A Semantic Theory of Redundancy
Kyle Blumberg, Simon Goldstein
May 2021

Theorists trying to model natural language have recently sought to explain a range of data by positing covert operators at logical form. For instance, many contemporary semanticists argue that the best way to capture scalar implicatures is through the use of such operators. We take inspiration from this literature by developing a novel operator that can account for a wide range of linguistic effects that until now have not received a uniform treatment. We focus on what we call redundancy effects which occur when attitude verbs and modals imply that certain bodies of information are unsettled about various claims. We explain three pieces of data, among others: diversity inferences, ignorance inferences, and free choice inferences. Our account yields an elegant model of redundancy effects, and has the potential to explain a wide range of puzzles and problems in philosophical semantics.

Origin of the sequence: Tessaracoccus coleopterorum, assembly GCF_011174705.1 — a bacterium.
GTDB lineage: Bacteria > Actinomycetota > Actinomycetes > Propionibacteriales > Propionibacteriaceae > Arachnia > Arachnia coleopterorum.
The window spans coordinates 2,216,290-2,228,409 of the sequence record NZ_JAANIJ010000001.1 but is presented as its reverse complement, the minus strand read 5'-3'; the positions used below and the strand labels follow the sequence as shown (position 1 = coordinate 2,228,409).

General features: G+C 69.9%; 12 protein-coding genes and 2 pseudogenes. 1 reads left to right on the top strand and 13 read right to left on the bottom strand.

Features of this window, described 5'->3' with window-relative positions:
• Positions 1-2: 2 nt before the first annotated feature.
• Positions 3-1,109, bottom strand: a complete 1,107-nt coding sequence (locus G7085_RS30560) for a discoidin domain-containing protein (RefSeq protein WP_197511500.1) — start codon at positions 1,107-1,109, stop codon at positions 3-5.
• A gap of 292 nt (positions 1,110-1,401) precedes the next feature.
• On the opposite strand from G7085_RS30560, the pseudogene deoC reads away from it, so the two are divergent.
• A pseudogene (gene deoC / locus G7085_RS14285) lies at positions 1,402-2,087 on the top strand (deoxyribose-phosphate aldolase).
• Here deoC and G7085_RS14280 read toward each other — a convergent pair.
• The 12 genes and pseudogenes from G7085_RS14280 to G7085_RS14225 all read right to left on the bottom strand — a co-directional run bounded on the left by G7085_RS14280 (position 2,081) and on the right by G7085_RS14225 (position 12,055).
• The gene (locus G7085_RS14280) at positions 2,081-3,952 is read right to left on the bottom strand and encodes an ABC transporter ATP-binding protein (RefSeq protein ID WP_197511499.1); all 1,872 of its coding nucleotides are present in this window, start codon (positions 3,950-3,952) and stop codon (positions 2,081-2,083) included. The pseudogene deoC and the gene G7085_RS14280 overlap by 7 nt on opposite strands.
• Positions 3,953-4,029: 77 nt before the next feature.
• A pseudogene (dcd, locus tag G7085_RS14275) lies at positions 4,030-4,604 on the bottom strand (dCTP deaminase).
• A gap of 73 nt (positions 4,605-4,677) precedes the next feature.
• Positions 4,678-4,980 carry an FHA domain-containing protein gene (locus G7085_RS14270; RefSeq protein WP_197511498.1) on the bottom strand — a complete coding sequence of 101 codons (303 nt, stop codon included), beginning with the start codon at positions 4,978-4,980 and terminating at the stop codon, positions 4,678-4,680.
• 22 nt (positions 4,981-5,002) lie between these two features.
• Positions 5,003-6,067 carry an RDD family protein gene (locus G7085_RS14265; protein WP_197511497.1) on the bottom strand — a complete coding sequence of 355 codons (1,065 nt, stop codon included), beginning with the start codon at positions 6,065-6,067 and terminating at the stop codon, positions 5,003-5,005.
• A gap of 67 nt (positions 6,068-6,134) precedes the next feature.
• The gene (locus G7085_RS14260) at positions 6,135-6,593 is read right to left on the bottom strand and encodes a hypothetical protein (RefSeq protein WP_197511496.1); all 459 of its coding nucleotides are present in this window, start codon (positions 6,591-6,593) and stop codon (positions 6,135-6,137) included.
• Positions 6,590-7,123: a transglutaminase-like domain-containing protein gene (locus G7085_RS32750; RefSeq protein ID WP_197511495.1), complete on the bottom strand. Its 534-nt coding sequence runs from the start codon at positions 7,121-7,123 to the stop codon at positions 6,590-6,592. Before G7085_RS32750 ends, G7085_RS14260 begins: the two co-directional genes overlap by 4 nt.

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Reference: lingbuzz/005978
(please use that when you cite this article)
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keywords: redundancy, modals, attitudes, free choice, ignorance inferences, covert operators, exhaustification, semantics
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